“I’ve got no expectations to pass through here again.”
– “No Expectations”, the Rolling Stones
It seemed that Jones could no longer function properly. His being constantly high ensured that he could no longer exercise any significant musical influence over his band. His musical ability was unpredictable during recording sessions, if he even bothered to show up. It’s said that sometimes he would do nothing but sit there, too tranquilized to contribute at all. According to Mick and Keith, his last great contribution to the Rolling Stones came out of nowhere. During the recording sessions for the album Beggar’s Banquet, Brian decided to show up. But he did not do as his bandmates expected. Rather than make a minimal effort to contribute, he listened to the chord sequence for “No Expectations” and began to play his signature slide guitar. Befitting of the moment this represented in Stones history, it is a song of longing and farewells, and Brian played the bluesy slide beautifully, just as he used to do. But this time the blues was not just an influence or a style mimicking his American blues-guitar idols. He was the blues.
Nevertheless, Brian would barely leave a mark on the Stones’ astounding album Let It Bleed. The band was planning on touring after the completion of the album and it was plain to see that Jones was in no condition to be on the road, much less actually perform. So it was decided that the end of the recording of Let it Bleed would also mark the end of the Brian Jones era of the Rolling Stones. The band had come together around him. Now it would leave without him. Mick Jagger, Keith Richards, and Charlie Watts informed him of the decision that was made and by June of 1969, Jones departed.
“I could not foresee this thing happening to you”
– “Paint It, Black”, the Rolling Stones
He was dead within a month. At his home at Cotchard Farm, Brian Jones was found at the bottom of his pool, still and unmoving. His girlfriend, Anna Wohlin, pulled him out and claimed that he still had a pulse, but by the time the doctors arrived it was too late. Brian was gone.
At the tender age of 27, Brian Jones was dead. Someone so young and with so much talent to offer the world instead suffered a fate of watery doom.
“Faith has been broken tears must be cried
Let’s do some living after we die”
– “Wild Horses”, the Rolling Stones
The life of Brian Jones was a short one, but one that left an immense impact upon the world. His death was a shock to the rock and roll community. In a world of seemingly immortal rockstars, full of inspiration, seemingly “enlightened” as a result of their use of “mind-expanding” drugs, he was the first of many stars to fall and meet his end as a result of it. Rockstars were not gods. They were mortal.
In the days following his death, a number of artists paid homage to Jones. The Who’s very own Pete Townshend would write a poem titled “A Normal Day For Brian”, expressing themes of mortality and a loss of innocence (not that rock was all that innocent to begin with) for rock and roll. George Harrison of the Beatles would write about the loss the world had suffered from Jones’ death and how he, personally, grieved for the loss of Brian as a friend. Jimi Hendrix, who happened to also be a close friend of his since the Monterey Pop Festival, dedicated a live performance to his memory. Jim Morrison of the Doors would compose “Ode to L.A. While Thinking of Brian Jones”. Both Hendrix and Morrison would die two years later, also at the age of 27.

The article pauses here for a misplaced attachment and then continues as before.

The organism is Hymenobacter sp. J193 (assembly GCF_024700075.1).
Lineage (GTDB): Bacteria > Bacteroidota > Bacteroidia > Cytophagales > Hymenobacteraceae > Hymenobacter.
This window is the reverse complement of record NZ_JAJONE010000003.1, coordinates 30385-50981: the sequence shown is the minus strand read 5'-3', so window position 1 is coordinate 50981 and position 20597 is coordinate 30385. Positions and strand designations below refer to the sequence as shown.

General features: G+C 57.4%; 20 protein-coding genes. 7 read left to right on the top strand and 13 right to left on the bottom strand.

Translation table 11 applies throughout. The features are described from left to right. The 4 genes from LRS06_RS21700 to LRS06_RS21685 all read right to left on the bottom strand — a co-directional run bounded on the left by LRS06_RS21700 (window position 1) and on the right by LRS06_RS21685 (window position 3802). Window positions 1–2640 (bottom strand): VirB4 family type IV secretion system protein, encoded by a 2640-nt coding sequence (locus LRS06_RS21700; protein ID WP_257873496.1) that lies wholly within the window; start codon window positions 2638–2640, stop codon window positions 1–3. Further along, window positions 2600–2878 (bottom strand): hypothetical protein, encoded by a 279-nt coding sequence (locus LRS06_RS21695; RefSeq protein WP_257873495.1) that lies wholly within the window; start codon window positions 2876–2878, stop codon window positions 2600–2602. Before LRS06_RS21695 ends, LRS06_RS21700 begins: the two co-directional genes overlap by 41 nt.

Two days after the death of Brian Jones, the Rolling Stones held a free concert in Hyde Park. Only Charlie Watts and Bill Wyman attended Jones’ official funeral but the band agrees that his actual funeral was the concert in Hyde Park. Like any good memorial, there were fond words to be said about the deceased, reflecting back upon the good old days. Mick read aloud Shelley’s “Adonais” while white butterflies were released into the crowd in Brian’s honor. The concert in Hyde Park was not simply a funeral, however. It also marked a new beginning. It was at Hyde Park that the Rolling Stones were to introduce their newest member to the world, a brilliant guitar player who was only twenty years old at the time, Mick Taylor. So as the Brian Jones era ended, Mick Taylor would take the Stones down a new path that would lead on to more great music (my favorite Stones era). Then, in the year 1972 the Stones would release a revolutionary album, one full of passion and soul and most of all: blues. During the recording of Exile on Mainstreet, the Stones were at their lowest – they had left their home country for France to escape financial issues – they created some of their best music on this dark yet hauntingly beautiful album. Track #17, “Shine A Light” is a soulful, moving song not of despair, but of hope that there is a light at the end of the tunnel. This heavily gospel influenced tune is dedicated to the life and death of Brian Jones.
The story of Brian Jones, as tragic as it may be, is sure proof that yes, everything must come to an end. Even the greatest things must die one day, sometimes prematurely. Everything must run its course and meet its fatal end one day, but that does not mean that we wait around in despair for inevitable doom. We can move on, even after loss, because there will always be something new that arises. The newly arisen can by no means replace what was lost — people are not expendable parts of a machine that can be replaced by hardware store copies. But we can be assured that they will carry on the legacies of their predecessors and perhaps become legends in their own right. The world is cyclical, one thing ends and another begins and ends and begins and ends and begins and…